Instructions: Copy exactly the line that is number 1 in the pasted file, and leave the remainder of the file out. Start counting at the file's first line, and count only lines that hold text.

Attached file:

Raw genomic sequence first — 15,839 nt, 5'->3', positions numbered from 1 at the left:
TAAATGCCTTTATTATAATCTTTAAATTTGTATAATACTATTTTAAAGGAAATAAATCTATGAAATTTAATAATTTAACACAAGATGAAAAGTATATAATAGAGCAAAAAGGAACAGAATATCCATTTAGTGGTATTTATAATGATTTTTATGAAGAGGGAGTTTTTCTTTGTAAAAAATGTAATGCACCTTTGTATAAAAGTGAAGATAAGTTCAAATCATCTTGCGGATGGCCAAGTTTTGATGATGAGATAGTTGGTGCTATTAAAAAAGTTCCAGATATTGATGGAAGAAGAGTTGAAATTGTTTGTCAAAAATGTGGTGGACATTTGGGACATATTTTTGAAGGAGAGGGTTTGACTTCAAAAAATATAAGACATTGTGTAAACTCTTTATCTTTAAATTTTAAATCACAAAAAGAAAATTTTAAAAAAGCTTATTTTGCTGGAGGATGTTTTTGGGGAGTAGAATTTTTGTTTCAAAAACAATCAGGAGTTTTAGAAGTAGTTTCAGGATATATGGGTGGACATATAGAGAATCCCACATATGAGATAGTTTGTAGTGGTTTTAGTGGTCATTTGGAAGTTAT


Raw genomic sequence first — 15,839 nt, 5'->3', positions numbered from 1 at the left: